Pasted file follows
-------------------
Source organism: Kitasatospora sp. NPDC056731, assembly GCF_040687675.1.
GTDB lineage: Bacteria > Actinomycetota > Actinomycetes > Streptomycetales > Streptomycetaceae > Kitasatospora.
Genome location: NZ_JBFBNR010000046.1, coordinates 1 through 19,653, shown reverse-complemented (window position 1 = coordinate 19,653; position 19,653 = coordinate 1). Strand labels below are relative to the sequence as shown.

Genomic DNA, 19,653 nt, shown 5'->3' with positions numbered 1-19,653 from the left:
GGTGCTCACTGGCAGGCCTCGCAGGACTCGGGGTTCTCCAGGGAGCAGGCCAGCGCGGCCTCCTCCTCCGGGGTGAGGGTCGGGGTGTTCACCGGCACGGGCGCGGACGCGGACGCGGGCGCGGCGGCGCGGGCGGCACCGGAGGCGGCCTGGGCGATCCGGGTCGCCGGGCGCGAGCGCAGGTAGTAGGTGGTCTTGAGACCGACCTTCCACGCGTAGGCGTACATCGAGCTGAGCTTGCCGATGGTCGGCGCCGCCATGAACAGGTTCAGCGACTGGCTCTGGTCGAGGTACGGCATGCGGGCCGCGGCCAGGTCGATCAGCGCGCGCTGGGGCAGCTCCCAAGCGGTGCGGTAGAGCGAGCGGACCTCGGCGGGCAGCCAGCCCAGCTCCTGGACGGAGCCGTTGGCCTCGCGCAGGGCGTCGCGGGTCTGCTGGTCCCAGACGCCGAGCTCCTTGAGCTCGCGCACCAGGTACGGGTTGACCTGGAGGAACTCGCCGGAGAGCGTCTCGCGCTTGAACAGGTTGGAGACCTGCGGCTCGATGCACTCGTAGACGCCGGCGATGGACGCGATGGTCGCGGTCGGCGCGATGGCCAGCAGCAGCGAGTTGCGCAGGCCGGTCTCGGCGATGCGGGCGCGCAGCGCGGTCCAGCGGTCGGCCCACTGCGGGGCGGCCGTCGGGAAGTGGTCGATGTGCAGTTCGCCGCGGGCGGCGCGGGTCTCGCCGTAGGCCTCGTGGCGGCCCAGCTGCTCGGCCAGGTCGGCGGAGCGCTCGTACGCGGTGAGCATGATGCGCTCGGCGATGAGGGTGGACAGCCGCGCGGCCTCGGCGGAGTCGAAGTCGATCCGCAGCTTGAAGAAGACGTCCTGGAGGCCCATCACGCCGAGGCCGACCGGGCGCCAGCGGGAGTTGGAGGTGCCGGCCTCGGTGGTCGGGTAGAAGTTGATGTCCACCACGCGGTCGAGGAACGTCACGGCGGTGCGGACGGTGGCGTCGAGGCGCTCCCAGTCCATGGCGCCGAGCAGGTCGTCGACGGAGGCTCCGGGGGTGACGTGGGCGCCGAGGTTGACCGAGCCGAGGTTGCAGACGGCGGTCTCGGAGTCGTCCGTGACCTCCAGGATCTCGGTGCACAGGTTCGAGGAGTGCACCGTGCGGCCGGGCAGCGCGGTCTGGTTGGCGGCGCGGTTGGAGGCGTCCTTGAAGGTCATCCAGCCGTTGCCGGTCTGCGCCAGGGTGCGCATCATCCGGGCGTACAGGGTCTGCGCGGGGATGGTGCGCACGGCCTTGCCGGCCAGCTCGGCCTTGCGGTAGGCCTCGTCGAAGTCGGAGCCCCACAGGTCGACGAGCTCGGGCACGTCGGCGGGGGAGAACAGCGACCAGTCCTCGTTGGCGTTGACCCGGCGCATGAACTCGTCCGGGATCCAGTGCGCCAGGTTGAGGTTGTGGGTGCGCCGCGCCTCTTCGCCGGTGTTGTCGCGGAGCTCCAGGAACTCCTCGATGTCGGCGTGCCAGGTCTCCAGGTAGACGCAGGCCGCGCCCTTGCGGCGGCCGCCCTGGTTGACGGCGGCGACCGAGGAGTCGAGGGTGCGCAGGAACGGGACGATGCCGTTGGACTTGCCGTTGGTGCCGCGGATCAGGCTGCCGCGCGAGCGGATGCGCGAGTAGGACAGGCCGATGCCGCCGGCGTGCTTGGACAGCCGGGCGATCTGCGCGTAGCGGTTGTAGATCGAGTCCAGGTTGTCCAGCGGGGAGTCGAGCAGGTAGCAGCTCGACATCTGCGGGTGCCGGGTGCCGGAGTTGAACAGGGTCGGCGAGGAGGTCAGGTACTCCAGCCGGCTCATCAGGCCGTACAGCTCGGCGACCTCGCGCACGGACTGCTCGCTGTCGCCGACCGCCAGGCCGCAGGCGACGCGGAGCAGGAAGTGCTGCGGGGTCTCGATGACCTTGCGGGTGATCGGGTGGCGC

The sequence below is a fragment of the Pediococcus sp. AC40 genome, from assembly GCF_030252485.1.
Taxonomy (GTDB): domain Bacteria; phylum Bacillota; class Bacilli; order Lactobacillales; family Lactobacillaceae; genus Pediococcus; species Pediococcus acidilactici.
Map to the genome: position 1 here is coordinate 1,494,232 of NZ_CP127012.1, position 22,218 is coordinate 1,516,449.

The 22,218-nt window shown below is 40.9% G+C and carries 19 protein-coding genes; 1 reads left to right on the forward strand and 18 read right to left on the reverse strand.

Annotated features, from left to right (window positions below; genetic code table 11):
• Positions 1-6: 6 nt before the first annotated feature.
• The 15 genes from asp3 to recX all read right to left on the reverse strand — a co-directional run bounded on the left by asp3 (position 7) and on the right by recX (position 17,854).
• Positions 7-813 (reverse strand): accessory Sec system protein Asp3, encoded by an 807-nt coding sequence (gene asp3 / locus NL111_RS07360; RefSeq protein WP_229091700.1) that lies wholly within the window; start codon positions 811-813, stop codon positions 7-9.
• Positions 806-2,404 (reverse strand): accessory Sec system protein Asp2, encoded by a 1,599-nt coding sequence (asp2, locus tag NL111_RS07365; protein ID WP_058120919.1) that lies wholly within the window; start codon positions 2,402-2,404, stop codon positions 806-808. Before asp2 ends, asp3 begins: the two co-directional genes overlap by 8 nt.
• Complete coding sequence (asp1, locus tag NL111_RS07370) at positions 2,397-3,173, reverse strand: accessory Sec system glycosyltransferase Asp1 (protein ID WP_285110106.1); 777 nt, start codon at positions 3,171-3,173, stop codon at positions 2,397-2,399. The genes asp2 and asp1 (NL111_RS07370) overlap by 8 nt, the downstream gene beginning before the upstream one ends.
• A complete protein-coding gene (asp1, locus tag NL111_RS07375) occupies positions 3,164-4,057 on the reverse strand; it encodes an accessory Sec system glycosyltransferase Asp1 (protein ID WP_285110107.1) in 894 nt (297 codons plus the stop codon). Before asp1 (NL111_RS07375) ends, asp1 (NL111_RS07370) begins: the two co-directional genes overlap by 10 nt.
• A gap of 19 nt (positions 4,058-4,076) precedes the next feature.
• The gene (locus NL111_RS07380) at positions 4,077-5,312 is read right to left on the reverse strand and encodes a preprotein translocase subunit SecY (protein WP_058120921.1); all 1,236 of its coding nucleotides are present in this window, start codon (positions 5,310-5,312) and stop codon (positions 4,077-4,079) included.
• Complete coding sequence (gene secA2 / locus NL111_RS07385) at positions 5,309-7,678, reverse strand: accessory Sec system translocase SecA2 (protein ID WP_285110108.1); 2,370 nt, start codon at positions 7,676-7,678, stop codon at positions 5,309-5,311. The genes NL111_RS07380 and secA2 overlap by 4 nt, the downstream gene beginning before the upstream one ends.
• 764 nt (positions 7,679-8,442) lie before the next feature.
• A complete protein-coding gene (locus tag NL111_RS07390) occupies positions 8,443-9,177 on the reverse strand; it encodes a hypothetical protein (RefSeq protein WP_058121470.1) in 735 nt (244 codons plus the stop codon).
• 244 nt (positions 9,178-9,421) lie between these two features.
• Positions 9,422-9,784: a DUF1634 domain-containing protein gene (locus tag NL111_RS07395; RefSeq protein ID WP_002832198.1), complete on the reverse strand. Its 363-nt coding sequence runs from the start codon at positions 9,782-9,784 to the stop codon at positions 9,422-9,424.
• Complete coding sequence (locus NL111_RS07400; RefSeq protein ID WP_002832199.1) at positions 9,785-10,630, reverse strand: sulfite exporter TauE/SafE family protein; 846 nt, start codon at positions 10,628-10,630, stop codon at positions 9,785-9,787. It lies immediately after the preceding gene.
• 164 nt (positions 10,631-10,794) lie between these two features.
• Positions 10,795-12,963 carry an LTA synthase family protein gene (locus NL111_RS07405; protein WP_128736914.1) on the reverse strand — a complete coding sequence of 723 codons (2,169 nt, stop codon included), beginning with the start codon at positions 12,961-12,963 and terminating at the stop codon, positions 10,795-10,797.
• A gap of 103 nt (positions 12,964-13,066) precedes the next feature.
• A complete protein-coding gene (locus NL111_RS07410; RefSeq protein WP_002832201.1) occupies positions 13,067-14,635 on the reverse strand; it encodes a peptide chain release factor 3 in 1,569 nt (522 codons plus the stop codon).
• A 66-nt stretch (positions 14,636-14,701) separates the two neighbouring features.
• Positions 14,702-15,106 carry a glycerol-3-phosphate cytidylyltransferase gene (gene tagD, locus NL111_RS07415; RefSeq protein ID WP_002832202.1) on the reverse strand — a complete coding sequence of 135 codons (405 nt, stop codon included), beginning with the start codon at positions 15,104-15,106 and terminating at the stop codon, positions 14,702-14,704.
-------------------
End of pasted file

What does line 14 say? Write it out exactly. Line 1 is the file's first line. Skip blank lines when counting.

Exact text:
• Positions 806-2,404 (reverse strand): accessory Sec system protein Asp2, encoded by a 1,599-nt coding sequence (asp2, locus tag NL111_RS07365; protein ID WP_058120919.1) that lies wholly within the window; start codon positions 2,402-2,404, stop codon positions 806-808. Before asp2 ends, asp3 begins: the two co-directional genes overlap by 8 nt.